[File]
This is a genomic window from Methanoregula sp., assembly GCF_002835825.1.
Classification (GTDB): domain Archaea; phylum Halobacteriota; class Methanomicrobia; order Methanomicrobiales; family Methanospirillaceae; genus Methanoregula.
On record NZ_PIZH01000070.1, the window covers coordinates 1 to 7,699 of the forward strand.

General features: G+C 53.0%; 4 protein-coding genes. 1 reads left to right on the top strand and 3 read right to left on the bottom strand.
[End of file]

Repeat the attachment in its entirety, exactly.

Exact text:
This is a genomic window from Methanoregula sp., assembly GCF_002835825.1.
Classification (GTDB): domain Archaea; phylum Halobacteriota; class Methanomicrobia; order Methanomicrobiales; family Methanospirillaceae; genus Methanoregula.
On record NZ_PIZH01000070.1, the window covers coordinates 1 to 7,699 of the forward strand.

General features: G+C 53.0%; 4 protein-coding genes. 1 reads left to right on the top strand and 3 read right to left on the bottom strand.